Le Cordon Bleu College of Culinary Arts Las Vegas celebrated their five years of culinary education excellence July 14 at a reception and dinner for invited guests at Cafe Bleu at school. The reception took place in the college’s Garde Manger Two room, where large ice carvings of the college’s logo served as backdrops for the wine and beer bartenders.
It was a special evening for chef Heinz Lauer, executive chef of Le Cordon Bleu College. He was inducted into the International Food and Beverage Forum Hall of Fame Society and the World Gourmet Club.
Many of the event’s attending guests were from various Le Cordon Bleu Schools of North America who were in town attending the national convention of the American Culinary Federation at the MGM Grand.
Canapes were passed to guests, including Lisa Lauer, Claude Cevasco, Rick Baumes, Carlos Gia, Lorri Davidson, Kathi Jacoby, Adrieas R. Adrian, Michel Re, Nin and Bob Ansara, Christoph Hoeflich, Sig Ortloff, Patricia Pollak, Betty and R.H. Duke, Charlie Peters, Larry Lucian, Jean Hertzman, V.C. Wiley, Joanna Turtletaub, Virginia and Mark Martino, Dena Jackson, Benita Martinez, Kevin Quinn, Brian Silver, Thomas Mihalko, and 80-year-old Harry Hoffstadt of Chicago, chairman of Les Amis d’Escoffier Society and a member of the IFBF Hall of Fame.
At the reception’s conclusion, Le Cordon Bleu students escorted the guests to Cafe Bleu, where the dining tables were covered in sparkling white linens with Le Cordon Bleu’s bright blue trademark napkins. Centerpieces were carved honeydew melons holding a candle and ferns.
Ken Hause, president of Le Cordon Bleu Las Vegas, welcomed the 80 guests and he recognized three members of the college’s faculty: Chanh Boupha, Valentina Columbo and James McParland.
Cordon Bleu’s executive chef Carlos Ferandez and 40 of his students prepared dinner, beginning with a duo of foie gras, followed by forest mushroom soup en croute. The fish course was scallops and lobster mousse wrapped in savoy cabbage with lobster sauce. The intermezzo was cucumber lemon sorbet. An entree of lamb loin roulade was accompanied by parsnip puree and miniature root vegetables. Selected wines were served with each course. Dessert was passion fruit Bavarian with tropical fruit salad.
Following dinner, speakers were Peter Kimball, ACF accreditation coordinator, and Candice Childers, assistant director of accreditation for the ACF, who spoke about the open-admission college. She mentioned that Le Cordon Bleu Las Vegas opened its doors five years ago with 80 students and by 2008, 1,600 students have graduated, and there are 500 students enrolled in the program.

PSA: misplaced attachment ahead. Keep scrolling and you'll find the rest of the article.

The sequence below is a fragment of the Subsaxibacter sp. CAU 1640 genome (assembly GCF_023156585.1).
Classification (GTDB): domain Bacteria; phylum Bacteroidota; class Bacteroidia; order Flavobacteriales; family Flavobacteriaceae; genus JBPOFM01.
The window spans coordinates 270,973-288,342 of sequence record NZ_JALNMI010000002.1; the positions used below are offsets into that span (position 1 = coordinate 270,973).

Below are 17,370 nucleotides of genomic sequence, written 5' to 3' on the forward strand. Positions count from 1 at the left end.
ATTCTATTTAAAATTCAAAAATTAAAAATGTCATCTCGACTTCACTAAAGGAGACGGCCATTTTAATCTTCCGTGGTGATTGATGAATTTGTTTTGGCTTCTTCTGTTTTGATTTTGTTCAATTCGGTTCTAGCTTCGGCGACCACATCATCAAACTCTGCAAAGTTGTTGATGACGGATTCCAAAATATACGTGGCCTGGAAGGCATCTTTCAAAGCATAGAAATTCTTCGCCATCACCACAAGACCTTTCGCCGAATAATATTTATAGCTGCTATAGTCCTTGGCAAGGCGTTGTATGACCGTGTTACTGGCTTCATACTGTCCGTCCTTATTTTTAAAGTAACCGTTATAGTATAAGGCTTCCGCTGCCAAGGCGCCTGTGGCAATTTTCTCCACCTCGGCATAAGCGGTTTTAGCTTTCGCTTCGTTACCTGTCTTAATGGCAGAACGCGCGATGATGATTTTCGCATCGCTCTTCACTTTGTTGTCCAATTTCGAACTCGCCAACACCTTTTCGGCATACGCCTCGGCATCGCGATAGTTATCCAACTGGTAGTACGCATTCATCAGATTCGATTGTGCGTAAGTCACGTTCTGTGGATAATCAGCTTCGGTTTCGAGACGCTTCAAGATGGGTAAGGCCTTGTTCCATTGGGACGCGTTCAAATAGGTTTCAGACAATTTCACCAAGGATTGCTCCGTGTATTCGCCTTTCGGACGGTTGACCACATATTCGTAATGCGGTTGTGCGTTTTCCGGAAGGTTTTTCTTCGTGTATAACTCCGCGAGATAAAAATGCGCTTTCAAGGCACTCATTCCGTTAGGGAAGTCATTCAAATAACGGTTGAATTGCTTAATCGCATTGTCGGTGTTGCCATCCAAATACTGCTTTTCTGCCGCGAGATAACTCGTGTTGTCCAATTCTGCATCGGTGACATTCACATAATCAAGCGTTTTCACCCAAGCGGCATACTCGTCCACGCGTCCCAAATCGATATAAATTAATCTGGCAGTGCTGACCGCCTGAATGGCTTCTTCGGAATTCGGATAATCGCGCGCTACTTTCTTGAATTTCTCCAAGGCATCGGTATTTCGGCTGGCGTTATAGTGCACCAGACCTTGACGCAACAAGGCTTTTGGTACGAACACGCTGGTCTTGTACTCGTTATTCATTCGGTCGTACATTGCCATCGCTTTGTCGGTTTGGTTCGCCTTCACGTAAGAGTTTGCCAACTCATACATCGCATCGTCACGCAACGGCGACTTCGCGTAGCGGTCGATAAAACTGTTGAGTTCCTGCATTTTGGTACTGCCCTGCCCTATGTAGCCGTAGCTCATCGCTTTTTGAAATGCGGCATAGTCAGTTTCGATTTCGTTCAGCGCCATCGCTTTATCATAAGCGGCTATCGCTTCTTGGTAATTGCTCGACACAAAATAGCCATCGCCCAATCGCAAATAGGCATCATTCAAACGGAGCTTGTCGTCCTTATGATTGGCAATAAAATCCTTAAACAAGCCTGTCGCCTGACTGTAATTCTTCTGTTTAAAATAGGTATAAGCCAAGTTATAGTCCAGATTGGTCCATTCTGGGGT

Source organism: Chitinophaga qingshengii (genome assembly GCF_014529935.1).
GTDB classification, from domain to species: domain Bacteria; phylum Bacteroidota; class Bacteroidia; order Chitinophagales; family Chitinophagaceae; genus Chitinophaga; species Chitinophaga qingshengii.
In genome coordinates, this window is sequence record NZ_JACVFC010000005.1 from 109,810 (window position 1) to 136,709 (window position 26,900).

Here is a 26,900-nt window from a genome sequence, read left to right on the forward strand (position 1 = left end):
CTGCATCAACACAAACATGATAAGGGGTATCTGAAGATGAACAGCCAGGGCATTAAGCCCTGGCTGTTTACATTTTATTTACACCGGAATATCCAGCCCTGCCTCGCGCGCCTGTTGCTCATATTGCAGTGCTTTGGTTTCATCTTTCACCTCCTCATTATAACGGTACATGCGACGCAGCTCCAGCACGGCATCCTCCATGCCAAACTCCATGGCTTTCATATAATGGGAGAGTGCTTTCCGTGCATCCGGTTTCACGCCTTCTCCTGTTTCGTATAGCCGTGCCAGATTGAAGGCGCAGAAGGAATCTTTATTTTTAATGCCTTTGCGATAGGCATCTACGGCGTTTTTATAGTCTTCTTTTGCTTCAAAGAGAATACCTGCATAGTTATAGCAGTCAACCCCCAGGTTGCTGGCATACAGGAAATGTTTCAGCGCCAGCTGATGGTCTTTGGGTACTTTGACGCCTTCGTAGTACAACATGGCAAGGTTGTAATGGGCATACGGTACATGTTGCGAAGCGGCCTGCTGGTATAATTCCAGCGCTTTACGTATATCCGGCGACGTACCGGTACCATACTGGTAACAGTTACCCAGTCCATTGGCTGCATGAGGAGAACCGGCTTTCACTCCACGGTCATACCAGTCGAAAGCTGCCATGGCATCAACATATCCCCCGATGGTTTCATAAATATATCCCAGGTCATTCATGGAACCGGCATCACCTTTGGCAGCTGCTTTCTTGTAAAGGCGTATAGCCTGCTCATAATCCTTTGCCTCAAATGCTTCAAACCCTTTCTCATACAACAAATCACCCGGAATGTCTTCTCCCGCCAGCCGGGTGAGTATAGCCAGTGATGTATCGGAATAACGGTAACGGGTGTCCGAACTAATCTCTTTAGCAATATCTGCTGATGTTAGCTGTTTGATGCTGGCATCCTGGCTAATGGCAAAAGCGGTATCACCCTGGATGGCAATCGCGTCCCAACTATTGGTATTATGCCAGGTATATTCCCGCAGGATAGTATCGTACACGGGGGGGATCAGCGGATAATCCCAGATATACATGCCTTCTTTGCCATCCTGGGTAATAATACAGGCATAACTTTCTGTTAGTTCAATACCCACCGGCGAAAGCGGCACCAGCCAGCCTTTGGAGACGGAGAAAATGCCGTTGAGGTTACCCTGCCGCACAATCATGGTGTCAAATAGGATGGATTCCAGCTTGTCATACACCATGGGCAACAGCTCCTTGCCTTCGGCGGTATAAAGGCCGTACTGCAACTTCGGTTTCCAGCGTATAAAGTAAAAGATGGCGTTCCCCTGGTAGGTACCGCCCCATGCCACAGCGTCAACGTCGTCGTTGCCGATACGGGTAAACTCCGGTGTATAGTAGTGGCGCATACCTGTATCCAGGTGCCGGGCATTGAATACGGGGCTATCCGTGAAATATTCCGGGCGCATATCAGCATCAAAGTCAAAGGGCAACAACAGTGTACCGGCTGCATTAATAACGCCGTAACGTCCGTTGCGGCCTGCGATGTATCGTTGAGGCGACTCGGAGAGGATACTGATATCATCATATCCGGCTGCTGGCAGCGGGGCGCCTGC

Kurt Fisher, president of IFBF inducted Lauer into the IFBF Hall of Fame and presented him with a proclamation from Sen. Harry Reid, D-Nevada. Hause made concluding remarks.
MOSIAC PERFORMANCES: The Public Education Foundation was the beneficiary of two performances by the six-man a cappella group, Mosaic. It was the first time Mosaic has performed a full-length show for Las Vegas audiences.
The concert took place in Harrah’s main showroom July 13 and 14. The show opened with high school ddancers, Porcia Hendrix, Taylor Crosta, Stephanie Eary, Lara Deluna, Hayley Lathan and Jessica Connell, performing alongside professional dancers from Stratosphere’s show “Bite” and the Rio’s “Show in the Sky.” They performed in a theme routine choreographed by Katy Tate of Bette Midler’s “The Showgirl Must Go On.”
Entertainer Clint Holmes introduced Mosaic to the sold-out crowd. Mosaic blends elements of funk, jazz, hip-hop and opera.
For this particular engagement, Mosaic presented “Evolution,” a journey through the history of music, and concluded their performance with well-known TV themes such as “Love Boat,” “Brady Bunch” and “Three’s Company.”
Judi Steele, representing the Public Education Foundation, was invited to the stage to speak about the organization, which was established in 1991 to take on big tasks for the school district.
Spotted in the audience were cast members from the shows “Jersey Boys” and “Menopause,” and entertainers George Wallace and Earl Turner.